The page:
“For many of these low-wage workers, they are forced into situations where they have to spend more than 30 percent of their income on rent,” he said. “Living on those tight budgets would mean cutting back on other necessities,” leaving little left for building wealth or saving for emergencies.
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New renters flock to Florida
Another trend is the influx of new renters of both high and low incomes into Florida, creating more competition, said Anne Ray, with the University of Florida’s Shimberg Center for Housing Studies. And while the number of rentals has increased, they are largely targeted towards those who earn higher incomes, she said.
In Tampa Bay, the rent spikes have come at the same time as many new apartments, according to Costar Group.
More than 5,500 apartments have been added to the market so far this year, and another 7,800 units are under construction, said Brian Alford, the firm’s director of market analytics for Florida. Still, demand is so high that the average vacancy rate is below 5 percent for the first time on record, he said.
Alford agreed that the surge in demand is being fueled by more people entering the local rental market, including people moving into the area as well as pent-up demand from people living with others who delayed getting their own place during the early stages of the pandemic. The ascent of house prices has also locked some tenants in apartments who otherwise would have transitioned to homeownership by now.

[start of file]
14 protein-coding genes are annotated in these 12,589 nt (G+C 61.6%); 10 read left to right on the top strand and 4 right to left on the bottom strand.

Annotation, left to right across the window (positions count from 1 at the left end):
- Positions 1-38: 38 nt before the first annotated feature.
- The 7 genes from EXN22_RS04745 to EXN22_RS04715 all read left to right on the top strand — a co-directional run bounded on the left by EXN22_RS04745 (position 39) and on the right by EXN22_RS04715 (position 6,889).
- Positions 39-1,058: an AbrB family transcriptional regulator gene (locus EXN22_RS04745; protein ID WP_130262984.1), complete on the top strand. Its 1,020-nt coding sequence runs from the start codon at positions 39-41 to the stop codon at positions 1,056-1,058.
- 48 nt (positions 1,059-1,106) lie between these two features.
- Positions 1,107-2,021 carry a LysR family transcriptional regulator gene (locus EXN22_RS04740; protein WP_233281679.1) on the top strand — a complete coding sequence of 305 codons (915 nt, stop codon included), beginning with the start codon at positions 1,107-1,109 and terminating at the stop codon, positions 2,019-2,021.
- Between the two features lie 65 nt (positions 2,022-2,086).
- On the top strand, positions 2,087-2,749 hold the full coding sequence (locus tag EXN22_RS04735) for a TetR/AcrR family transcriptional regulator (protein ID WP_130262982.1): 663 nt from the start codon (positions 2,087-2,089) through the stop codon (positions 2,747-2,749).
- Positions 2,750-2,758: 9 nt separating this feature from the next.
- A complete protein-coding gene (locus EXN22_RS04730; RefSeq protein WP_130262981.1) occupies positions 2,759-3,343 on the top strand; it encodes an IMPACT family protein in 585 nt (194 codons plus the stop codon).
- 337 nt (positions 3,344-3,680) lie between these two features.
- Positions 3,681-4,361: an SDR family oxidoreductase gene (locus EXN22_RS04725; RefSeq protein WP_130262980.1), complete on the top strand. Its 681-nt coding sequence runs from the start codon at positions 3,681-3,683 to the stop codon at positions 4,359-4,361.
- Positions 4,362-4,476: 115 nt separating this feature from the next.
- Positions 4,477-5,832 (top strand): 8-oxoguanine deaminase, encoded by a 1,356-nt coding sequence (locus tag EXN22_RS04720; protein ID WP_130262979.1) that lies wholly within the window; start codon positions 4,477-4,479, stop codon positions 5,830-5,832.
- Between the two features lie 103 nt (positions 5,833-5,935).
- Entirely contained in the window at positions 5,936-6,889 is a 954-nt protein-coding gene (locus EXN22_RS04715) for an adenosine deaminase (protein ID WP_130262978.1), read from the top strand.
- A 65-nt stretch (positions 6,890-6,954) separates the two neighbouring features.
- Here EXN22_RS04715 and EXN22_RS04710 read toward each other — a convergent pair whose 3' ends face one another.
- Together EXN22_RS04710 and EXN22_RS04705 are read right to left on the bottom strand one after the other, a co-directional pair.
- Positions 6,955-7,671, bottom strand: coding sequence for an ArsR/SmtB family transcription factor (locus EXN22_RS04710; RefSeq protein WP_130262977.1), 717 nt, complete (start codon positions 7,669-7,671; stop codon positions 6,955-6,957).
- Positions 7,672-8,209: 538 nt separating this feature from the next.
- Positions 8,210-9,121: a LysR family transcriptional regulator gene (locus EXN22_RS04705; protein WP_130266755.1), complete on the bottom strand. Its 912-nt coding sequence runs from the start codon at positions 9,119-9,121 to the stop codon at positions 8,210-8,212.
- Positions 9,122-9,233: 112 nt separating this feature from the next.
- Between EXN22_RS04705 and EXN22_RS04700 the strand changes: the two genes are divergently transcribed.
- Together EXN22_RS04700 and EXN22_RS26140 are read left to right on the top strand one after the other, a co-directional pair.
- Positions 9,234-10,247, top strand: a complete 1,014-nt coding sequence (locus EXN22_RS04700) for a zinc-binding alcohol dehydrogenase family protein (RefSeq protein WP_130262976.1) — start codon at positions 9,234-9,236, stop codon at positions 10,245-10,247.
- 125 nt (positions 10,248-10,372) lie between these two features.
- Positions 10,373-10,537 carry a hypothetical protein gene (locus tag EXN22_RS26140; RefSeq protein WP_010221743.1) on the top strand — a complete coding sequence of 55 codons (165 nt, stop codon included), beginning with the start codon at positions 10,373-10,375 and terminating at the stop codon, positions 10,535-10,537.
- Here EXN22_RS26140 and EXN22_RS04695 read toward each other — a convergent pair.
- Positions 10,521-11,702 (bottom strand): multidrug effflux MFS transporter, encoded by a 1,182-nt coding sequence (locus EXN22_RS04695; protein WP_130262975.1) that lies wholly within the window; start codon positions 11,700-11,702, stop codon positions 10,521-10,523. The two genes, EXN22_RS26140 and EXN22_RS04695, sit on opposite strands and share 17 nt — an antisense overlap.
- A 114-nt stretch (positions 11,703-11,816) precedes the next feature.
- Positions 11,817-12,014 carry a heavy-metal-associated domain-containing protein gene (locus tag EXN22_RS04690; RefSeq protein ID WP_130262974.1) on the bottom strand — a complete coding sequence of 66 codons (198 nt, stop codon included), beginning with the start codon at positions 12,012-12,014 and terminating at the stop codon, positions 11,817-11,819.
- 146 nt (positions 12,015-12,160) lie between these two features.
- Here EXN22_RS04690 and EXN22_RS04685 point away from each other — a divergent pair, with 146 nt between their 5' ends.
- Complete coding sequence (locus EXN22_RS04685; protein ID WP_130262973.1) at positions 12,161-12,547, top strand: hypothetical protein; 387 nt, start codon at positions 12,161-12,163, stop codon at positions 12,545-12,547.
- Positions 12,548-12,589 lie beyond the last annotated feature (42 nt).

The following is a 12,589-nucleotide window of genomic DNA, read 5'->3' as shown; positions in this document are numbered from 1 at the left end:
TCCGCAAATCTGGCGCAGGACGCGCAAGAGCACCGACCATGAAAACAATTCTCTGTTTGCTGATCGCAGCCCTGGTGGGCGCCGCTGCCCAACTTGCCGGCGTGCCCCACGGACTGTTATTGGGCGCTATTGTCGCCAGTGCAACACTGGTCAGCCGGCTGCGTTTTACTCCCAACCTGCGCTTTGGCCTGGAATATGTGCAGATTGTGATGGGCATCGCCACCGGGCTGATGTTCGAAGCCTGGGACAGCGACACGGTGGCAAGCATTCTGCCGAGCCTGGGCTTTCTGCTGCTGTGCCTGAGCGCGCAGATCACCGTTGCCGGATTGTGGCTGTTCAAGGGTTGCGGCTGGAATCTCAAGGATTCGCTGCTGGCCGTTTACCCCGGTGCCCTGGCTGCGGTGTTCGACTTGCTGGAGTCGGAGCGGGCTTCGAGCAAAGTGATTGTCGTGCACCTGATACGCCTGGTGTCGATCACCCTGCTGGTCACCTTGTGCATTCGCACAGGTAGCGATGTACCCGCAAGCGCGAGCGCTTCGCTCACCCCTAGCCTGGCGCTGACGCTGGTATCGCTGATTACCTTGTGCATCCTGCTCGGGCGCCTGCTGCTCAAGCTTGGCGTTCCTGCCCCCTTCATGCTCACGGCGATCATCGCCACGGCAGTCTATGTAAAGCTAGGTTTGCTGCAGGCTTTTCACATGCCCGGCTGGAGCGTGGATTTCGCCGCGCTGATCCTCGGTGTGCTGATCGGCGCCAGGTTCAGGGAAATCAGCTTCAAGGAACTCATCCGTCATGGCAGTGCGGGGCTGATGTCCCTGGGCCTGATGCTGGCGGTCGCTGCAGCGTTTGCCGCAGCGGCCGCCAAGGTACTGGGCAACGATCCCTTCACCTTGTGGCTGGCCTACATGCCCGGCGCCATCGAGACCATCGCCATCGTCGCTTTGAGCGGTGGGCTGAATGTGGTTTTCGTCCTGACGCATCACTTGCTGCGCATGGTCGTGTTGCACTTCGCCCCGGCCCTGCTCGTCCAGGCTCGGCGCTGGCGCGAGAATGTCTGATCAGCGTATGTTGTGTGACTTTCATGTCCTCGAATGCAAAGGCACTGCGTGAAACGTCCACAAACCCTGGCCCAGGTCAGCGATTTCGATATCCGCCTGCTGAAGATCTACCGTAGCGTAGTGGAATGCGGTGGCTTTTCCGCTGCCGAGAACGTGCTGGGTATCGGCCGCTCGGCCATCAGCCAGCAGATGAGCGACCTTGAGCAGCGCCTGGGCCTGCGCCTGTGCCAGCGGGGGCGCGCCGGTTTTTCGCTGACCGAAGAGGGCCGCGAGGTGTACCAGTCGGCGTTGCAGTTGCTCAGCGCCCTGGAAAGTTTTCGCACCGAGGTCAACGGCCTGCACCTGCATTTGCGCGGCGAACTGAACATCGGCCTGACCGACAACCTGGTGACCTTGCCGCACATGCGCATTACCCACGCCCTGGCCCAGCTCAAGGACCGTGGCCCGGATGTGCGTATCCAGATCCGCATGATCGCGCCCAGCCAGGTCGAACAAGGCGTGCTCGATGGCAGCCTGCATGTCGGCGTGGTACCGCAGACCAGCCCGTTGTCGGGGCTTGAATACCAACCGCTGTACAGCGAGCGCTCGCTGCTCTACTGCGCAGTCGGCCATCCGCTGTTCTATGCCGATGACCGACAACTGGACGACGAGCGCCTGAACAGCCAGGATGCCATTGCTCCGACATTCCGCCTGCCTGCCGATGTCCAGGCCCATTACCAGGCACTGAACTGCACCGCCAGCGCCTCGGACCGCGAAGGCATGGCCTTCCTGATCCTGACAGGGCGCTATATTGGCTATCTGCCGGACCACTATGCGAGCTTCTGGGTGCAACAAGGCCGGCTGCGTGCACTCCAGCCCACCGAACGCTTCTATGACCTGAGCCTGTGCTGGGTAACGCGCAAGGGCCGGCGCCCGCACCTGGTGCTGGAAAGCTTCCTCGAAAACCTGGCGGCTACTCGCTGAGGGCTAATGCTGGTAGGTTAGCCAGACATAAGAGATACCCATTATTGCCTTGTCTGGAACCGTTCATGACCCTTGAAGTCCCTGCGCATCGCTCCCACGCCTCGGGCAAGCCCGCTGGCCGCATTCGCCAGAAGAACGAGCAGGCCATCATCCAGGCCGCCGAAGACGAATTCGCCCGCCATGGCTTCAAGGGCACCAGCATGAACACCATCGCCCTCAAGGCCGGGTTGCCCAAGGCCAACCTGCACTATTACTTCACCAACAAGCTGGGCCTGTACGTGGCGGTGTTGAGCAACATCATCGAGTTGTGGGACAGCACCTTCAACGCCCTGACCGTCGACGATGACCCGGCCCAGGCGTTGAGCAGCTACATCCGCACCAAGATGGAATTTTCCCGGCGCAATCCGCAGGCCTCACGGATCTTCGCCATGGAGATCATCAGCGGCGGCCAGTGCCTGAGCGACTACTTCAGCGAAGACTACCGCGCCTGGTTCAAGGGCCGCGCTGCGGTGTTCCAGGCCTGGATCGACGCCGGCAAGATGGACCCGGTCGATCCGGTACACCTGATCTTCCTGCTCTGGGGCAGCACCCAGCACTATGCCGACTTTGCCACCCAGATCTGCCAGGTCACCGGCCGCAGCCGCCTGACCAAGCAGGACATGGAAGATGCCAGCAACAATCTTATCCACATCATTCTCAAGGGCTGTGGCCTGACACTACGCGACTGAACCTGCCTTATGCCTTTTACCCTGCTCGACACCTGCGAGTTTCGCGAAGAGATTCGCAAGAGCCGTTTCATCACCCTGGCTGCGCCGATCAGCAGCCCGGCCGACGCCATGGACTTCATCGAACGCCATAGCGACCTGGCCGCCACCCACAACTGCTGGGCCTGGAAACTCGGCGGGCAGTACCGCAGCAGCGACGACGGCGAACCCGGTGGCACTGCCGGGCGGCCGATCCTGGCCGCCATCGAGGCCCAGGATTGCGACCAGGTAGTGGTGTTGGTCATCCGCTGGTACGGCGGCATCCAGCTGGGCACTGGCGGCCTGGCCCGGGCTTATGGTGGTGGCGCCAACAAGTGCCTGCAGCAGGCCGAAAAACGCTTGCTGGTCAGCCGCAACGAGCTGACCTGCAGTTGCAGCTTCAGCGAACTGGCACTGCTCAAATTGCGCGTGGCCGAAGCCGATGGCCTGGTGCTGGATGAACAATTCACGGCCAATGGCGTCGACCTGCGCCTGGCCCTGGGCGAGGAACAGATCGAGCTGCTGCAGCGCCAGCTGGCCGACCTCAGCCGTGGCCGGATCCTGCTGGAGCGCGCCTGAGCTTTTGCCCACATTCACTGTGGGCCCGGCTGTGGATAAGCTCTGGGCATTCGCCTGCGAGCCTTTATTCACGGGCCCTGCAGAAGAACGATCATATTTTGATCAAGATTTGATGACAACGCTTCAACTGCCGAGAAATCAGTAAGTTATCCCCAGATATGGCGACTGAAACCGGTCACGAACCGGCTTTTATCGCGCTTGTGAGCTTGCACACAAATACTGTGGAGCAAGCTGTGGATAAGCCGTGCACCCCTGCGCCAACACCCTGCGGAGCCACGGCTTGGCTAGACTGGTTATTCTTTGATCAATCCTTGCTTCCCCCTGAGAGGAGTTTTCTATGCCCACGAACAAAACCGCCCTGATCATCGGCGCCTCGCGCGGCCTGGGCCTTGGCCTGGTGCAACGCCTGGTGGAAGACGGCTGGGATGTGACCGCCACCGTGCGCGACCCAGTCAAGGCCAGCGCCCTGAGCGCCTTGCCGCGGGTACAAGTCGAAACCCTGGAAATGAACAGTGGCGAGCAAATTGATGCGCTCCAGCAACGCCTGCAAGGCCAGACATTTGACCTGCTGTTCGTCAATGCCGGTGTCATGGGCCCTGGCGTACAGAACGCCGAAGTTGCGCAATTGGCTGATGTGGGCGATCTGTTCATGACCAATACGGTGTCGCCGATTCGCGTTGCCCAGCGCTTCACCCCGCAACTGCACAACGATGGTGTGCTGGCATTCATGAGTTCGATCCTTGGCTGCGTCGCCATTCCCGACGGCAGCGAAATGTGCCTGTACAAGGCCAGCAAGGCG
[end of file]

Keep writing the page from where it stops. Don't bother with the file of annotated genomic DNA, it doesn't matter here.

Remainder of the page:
“While rent growth in multifamily units has been eye-popping … the price growth in homes has generally been even greater,” he said.
Getting a rental house isn’t any easier.
Chris Lai, a Tampa Realtor with People’s Choice Realty, said he’s handled two listings for rental homes and received 30 to 40 inquiries each.
“It’s out of control. I can’t keep up,” he said. “I think it’s actually harder to get a rental at this particular point in time (than buy a house).”
The burden of high housing costs falls disproportionately on people of color who are more likely to be in lower-wage jobs and therefore, more likely to struggle to find affordable rental units.
The racial disparities are in large part due to structural racism in housing and job opportunities, said Threet, with the coalition. Workplace inequity in hiring and promotions, in addition to the history of discriminatory housing policies, such as redlining, have made it more difficult for Black residents to own homes and pass them down generations.